2. Perhaps the presenter has not done the more detailed analysis of the system dynamics (the elements of whatever situation they are discussing that influence the way it unfolds). Perhaps he felt he had to "go it alone" without asking for help, and only has so much time. Maybe she is good at certain tasks and not others, and is more confident about storytelling and less about functional analysis.

At this point I would like to express what I'd like to see done differently. I'd like to see the people in the special position of being able to address tens or hundreds or thousands of people with their messages choose to include a strategic framework in which people can fit specific actions toward the common goals. I'd like people to walk away from articles and lectures with a clear sense of what they can do to see their goals fulfilled.

In order for this to happen, I'd like some advice, and some support:

  • Advice: I'd like to hear from presenters how they feel about this situation - when they are confronted with these questions. How does it feel to be asked "what should we do" when you've prepared a lecture/article/book about something people care about?
  • I'd also like to know what might help them include some strategic analysis into their presentations. I'd like to know if they would like others to support them, perhaps offering guidance or encouragement. Perhaps something else. What is it that guides your creative energy?
  • Support: I'd like readers to send letters/emails to radio presenters/authors/lecturers asking them to prepare specific suggestions for specific short term goals in their presentations.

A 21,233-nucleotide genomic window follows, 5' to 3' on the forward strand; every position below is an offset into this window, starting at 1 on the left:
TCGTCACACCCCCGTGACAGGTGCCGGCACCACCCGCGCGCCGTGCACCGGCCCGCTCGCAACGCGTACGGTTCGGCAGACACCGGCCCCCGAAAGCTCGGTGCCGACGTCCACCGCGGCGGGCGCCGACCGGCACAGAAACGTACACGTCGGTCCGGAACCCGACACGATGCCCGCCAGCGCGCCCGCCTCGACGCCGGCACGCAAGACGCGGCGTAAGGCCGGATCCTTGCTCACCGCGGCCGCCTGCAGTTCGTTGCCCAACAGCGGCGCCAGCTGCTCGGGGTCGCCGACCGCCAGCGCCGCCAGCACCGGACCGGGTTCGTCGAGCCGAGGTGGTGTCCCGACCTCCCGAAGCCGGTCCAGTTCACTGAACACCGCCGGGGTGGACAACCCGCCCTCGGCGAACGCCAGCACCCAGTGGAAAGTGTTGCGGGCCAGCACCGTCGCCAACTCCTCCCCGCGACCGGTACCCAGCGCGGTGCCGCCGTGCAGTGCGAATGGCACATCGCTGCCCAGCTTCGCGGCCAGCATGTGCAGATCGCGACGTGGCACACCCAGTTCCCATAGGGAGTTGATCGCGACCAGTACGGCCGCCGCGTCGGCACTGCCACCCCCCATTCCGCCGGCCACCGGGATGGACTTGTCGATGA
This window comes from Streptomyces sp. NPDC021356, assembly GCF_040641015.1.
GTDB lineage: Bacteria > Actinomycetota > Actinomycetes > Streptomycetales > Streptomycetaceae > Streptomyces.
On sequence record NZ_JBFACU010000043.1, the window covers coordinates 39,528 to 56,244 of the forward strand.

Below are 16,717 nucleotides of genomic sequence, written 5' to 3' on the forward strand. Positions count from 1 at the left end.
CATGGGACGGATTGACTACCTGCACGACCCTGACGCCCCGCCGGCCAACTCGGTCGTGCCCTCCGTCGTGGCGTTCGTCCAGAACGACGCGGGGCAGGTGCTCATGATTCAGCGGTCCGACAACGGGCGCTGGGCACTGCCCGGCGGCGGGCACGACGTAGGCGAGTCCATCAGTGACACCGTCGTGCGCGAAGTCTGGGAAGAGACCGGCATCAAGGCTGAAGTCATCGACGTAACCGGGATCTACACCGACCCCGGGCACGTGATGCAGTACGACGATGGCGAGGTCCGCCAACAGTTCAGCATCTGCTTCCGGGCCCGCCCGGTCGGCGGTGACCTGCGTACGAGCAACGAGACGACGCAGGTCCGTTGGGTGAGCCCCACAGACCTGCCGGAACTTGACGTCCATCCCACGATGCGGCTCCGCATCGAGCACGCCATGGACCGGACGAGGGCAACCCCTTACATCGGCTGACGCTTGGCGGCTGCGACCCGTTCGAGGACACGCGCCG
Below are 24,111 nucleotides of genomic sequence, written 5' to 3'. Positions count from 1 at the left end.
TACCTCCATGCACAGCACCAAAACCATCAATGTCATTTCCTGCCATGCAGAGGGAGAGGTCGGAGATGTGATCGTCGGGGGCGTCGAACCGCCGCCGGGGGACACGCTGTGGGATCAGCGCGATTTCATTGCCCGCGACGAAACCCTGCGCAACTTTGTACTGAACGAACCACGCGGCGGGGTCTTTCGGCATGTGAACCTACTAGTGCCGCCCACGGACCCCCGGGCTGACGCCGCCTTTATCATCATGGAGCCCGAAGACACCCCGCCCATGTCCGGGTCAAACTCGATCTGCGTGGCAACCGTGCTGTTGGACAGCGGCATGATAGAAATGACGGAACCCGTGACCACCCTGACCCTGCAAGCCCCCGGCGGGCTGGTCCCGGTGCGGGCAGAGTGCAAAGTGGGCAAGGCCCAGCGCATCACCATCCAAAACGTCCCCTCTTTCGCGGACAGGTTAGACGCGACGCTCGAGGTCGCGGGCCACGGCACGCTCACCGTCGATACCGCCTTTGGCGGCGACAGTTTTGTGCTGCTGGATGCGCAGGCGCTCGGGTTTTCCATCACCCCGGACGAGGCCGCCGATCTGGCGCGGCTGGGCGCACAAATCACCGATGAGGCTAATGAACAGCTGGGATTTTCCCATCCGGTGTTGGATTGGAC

Here is a formula for you to use when speaking to or writing to presenters. Ask them to identify:
  1. specifically which people they think occupy positions of influence over the situation they are addressing
  2. what they suggest would influence these people - including names and roles
  3. what type of communications/interaction would be most influential.
  • A specific suggestion from a author/presenter could look like this:
    • Please read the following details about the proposed Incinerator Plant to be built in the migratory bird sanctuary contained in (short, concise list on a webpage/article etc.) about this situation. If you have any questions or confusion about anything presented here, please email me or ask someone for help in making sense of it. Please write four short letters: a) to the federal Minister of the Environment (copied to the Prime Minister), b) to the provincial Environment Minister (copied to the provincial Premier), c) to the national newspaper of your choice, and d) to the local newspaper of your choice. In these letters, please include with your own concerns the specific details listed next to each type of letter mentioned in the (above mentionned webpage/article).

What I'd really like from you, reader of this posting, is to:
  1. tell me what you have noticed about this "what can I do?" situation I'm presenting in this article.
  2. refer me to people who make presentations, so I might ask them the questions I asked above - and hopefully I can learn more about what influences presensters, and this will help me edit things like this post, and help me write more clear and more specific requests.

Thanks for reading this. I'd like to know what you think. I'll be grateful if you take a little time and respond to my requests. Please share any thoughts or suggestions you may have, including anything that might make it clearer and help me focus more on what we can do to encourage presenters and authors to focus some of their creative energy on positive action.